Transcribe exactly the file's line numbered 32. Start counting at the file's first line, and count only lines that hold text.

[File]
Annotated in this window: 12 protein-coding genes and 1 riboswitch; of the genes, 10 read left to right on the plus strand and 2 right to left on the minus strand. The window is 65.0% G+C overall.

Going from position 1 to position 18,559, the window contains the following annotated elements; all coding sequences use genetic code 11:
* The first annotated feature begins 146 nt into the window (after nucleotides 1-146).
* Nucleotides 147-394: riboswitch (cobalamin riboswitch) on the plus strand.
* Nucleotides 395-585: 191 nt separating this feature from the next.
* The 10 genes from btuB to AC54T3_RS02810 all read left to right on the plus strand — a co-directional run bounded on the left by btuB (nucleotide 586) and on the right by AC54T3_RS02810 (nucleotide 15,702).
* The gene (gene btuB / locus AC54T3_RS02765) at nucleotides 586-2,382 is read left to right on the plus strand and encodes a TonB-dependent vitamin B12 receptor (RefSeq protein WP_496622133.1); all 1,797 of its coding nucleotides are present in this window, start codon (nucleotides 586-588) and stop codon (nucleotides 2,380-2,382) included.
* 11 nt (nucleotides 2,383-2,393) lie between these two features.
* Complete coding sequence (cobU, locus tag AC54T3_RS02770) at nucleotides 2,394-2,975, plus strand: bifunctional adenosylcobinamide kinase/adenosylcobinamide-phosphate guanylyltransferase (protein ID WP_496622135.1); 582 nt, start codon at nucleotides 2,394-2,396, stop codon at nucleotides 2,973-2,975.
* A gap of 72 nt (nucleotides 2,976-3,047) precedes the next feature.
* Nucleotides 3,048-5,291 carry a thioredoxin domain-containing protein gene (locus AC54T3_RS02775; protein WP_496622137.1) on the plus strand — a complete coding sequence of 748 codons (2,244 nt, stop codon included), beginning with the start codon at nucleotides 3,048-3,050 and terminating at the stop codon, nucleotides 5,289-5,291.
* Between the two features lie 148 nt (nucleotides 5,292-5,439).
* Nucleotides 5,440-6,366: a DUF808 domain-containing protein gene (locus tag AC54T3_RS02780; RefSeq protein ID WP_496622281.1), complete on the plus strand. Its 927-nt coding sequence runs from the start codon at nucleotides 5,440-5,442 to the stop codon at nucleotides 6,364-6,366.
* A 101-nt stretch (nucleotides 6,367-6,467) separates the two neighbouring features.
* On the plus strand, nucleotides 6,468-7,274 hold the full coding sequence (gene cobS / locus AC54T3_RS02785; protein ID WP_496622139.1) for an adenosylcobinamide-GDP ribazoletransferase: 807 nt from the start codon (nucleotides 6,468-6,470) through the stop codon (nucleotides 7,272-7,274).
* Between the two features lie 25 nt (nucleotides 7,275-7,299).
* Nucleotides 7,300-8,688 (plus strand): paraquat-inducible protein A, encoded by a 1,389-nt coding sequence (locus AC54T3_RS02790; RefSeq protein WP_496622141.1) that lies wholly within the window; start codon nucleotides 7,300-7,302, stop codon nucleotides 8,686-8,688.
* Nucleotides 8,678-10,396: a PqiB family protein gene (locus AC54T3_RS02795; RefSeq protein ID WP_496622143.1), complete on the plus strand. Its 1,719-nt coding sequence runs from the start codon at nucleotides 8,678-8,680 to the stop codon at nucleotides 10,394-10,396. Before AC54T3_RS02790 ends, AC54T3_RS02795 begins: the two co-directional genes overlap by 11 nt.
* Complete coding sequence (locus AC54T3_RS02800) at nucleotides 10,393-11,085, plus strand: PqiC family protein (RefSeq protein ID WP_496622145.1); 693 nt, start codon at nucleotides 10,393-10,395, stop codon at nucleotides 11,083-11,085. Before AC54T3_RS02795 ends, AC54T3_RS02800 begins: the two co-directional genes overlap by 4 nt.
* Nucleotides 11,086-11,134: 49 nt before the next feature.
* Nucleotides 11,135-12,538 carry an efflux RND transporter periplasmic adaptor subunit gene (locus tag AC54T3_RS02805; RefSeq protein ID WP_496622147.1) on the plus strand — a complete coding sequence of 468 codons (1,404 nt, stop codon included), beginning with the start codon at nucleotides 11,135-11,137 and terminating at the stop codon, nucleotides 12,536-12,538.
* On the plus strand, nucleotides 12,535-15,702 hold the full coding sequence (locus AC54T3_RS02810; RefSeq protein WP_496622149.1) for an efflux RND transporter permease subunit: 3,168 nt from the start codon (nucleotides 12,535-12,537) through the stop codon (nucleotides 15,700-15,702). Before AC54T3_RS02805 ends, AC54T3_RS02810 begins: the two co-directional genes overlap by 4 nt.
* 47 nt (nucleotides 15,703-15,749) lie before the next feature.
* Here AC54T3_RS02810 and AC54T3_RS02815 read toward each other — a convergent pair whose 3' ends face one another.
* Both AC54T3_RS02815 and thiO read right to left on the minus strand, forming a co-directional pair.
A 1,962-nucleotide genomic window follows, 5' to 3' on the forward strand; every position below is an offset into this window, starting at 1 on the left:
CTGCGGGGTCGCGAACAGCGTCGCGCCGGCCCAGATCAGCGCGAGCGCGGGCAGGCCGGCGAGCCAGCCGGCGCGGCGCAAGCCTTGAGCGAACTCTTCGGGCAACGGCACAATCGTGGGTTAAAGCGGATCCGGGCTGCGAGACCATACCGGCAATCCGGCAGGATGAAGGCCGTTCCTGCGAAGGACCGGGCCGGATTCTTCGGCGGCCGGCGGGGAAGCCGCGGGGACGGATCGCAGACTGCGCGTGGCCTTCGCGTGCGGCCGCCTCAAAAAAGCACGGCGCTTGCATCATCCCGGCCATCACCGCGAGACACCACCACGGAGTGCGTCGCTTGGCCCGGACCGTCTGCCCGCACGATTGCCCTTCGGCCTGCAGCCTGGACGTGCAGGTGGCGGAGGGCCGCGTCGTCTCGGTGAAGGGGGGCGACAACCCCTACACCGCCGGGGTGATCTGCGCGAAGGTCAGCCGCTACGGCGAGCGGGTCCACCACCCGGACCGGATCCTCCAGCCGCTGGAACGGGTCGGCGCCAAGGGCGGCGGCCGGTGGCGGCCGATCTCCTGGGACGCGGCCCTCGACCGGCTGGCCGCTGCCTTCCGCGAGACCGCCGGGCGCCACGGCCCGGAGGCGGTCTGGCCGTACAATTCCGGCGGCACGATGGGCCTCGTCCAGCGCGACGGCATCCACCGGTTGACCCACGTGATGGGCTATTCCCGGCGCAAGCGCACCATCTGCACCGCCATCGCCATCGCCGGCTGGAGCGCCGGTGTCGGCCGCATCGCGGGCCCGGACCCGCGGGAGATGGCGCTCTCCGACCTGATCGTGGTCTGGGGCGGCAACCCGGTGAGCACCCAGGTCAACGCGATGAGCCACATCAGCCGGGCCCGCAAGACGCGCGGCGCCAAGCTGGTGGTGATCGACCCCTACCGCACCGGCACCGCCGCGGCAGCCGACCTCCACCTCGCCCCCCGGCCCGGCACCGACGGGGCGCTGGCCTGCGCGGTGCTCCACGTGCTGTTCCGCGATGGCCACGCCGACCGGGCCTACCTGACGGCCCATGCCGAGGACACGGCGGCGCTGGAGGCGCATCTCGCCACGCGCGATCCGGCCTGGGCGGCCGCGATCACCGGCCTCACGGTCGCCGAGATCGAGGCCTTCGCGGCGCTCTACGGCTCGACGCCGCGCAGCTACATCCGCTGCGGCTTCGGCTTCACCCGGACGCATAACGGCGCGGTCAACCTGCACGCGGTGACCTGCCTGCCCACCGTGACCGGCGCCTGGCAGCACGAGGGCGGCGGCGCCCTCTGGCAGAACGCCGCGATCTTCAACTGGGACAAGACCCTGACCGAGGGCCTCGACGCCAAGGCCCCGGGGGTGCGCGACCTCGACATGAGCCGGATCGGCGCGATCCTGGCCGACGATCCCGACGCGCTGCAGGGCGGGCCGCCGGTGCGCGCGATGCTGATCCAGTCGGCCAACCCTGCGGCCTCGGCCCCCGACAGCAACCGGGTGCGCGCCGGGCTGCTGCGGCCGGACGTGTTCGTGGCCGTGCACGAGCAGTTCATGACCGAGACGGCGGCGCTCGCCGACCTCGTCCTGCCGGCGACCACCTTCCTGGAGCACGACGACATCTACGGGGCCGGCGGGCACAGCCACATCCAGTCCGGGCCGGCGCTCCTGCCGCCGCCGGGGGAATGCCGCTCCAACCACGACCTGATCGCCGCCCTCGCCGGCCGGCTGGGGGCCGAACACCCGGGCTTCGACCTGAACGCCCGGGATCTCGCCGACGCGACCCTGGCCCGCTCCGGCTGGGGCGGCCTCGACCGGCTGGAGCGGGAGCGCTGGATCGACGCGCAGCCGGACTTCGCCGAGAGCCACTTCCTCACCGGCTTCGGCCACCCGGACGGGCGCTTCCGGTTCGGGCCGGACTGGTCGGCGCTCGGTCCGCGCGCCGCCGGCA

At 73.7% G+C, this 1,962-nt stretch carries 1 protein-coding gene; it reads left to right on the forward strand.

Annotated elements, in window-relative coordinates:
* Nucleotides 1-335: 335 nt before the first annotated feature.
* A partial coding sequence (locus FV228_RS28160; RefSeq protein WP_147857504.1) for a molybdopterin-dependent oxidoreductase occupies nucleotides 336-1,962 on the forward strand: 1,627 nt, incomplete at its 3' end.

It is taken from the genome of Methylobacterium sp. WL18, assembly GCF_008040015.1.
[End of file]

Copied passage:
It is taken from the genome of Methylobacterium sp. WL18, assembly GCF_008040015.1.